Expected Changes in the Workforce and Implications for Labor Markets

41 Pages Posted: 23 Apr 2004 Last revised: 29 Sep 2010

See all articles by Phillip B. Levine

Phillip B. Levine

Wellesley College; National Bureau of Economic Research (NBER)

Olivia S. Mitchell

University of Pennsylvania - The Wharton School; National Bureau of Economic Research (NBER)

Date Written: June 1991

Abstract

This paper examines the likely effects of the aging of the baby boom on labor force attachment, unemployment, and wages. Labor market trends between now and 2020 are the focus of analysis, when the majority of the baby boom generation will confront its retirement decision. We begin by reviewing past labor force trends and discussing important limitations of existing projection methods. Key elements needed to project the consequences of the demographic shock facing the labor market are identified. The task of developing a fully specified economic model to examine the effect of the aging of the baby boom on the labor market is as yet incomplete. On the basis of the best available evidence, we suggest the following conclusions can be drawn: The trend towards earlier retirement will slow and perhaps reverse in the next few decades. Unemployment should fall among older workers and the aggregate full-employment unemployment rate should also decline as the baby boom ages. The aging of the baby boom will not depress wages substantially, either for older workers or for other demographic groups.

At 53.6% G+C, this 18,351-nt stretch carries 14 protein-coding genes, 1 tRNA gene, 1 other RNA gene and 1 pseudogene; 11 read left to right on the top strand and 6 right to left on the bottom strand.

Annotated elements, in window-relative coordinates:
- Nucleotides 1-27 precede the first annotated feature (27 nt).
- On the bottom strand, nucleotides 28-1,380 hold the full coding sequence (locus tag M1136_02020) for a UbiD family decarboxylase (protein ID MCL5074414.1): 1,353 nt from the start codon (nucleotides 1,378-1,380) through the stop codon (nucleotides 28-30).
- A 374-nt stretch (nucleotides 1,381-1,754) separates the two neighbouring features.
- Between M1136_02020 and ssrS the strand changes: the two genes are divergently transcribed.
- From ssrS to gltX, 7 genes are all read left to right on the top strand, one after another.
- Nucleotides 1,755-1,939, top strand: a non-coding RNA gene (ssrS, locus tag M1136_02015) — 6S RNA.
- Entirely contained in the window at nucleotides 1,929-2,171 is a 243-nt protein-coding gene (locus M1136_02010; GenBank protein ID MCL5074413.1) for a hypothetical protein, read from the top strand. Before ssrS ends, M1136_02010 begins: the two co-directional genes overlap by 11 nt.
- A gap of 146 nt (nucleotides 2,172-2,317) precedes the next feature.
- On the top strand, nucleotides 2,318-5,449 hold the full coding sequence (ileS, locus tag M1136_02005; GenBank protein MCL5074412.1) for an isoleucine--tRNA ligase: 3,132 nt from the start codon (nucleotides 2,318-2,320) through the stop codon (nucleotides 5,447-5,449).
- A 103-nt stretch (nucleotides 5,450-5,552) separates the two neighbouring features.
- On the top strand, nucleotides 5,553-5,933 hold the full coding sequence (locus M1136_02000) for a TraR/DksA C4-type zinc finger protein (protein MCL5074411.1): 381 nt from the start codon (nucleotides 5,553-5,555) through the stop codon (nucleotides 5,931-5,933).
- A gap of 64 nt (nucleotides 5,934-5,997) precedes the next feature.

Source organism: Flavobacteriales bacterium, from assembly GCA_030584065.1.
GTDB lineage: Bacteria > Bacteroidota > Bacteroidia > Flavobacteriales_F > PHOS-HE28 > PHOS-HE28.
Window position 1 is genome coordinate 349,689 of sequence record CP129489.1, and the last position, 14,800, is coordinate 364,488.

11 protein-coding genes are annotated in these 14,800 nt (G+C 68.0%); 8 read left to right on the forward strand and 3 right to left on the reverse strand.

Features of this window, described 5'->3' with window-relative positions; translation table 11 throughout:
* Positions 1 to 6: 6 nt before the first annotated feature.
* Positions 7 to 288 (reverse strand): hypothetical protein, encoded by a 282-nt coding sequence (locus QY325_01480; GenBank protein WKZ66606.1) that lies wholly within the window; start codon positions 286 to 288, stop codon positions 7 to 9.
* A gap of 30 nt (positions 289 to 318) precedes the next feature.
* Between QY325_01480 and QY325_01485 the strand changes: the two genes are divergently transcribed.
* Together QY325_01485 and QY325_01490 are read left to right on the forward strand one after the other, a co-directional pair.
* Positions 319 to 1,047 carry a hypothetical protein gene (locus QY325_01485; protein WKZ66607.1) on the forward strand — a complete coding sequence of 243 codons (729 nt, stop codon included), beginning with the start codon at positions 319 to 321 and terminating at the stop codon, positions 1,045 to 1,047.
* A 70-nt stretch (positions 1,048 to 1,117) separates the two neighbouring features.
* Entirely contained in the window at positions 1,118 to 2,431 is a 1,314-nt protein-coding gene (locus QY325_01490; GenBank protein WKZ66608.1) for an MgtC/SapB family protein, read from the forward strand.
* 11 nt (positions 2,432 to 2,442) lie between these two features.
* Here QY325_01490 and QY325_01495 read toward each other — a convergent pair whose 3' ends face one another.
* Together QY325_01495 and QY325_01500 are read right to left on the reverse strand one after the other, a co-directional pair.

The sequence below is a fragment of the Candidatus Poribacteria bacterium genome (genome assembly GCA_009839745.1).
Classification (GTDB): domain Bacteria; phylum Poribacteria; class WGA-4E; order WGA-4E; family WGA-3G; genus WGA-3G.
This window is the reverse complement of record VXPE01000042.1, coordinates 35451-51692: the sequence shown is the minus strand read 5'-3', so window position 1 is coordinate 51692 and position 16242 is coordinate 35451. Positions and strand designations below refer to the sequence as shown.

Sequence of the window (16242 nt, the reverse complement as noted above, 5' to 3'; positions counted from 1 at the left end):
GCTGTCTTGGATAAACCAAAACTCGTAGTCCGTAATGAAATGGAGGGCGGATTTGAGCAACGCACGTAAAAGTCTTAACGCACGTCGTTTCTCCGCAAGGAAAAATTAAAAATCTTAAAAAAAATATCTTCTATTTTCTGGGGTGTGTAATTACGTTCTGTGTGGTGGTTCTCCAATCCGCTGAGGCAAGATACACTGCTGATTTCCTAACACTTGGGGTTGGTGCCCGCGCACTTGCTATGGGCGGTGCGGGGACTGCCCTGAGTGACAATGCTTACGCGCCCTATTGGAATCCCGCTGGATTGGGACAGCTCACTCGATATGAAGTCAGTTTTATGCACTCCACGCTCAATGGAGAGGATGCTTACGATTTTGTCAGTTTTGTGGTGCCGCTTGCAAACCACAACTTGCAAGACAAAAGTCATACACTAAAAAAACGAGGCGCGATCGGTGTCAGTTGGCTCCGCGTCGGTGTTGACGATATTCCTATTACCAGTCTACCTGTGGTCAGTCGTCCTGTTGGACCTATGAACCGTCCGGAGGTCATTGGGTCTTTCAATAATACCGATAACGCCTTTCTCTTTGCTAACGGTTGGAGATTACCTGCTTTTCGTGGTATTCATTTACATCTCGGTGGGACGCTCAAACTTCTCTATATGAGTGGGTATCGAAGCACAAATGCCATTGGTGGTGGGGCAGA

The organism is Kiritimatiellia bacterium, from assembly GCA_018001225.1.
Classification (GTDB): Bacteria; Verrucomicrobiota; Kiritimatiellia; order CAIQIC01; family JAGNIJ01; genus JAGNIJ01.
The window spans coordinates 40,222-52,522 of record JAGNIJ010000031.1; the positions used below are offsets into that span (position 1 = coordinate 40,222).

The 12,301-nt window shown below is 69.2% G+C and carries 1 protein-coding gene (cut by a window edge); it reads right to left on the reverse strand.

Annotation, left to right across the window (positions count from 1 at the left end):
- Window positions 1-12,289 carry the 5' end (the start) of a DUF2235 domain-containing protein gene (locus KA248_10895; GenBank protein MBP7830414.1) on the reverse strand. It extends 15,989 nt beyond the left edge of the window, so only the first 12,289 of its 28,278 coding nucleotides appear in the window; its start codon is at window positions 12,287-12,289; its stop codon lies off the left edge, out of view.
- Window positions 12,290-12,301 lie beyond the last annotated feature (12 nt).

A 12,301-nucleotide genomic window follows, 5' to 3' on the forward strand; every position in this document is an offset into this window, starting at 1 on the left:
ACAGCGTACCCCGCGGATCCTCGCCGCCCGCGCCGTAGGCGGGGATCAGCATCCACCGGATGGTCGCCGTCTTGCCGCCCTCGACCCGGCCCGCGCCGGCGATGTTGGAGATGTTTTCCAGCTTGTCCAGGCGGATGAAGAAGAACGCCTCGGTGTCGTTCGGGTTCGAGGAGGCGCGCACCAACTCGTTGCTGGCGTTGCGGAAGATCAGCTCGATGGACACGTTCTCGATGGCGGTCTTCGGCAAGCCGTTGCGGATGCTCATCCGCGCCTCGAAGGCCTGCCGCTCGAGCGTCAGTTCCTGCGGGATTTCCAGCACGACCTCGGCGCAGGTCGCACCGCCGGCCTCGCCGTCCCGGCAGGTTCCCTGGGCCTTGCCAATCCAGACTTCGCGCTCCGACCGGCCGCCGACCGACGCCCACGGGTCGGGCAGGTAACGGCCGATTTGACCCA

Suggested Citation

Levine, Phillip B. and Mitchell, Olivia S., Expected Changes in the Workforce and Implications for Labor Markets (June 1991). NBER Working Paper No. w3743. Available at SSRN: https://ssrn.com/abstract=447255

Phillip B. Levine (Contact Author)

Wellesley College ( email )

106 Central Street
Wellesley, MA 02181
United States
781-283-2162 (Phone)
781-283-2177 (Fax)

National Bureau of Economic Research (NBER)

1050 Massachusetts Avenue
Cambridge, MA 02138
United States

Olivia S. Mitchell

University of Pennsylvania - The Wharton School ( email )

Philadelphia, PA 19104-6365
United States

National Bureau of Economic Research (NBER)

1050 Massachusetts Avenue
Cambridge, MA 02138
United States

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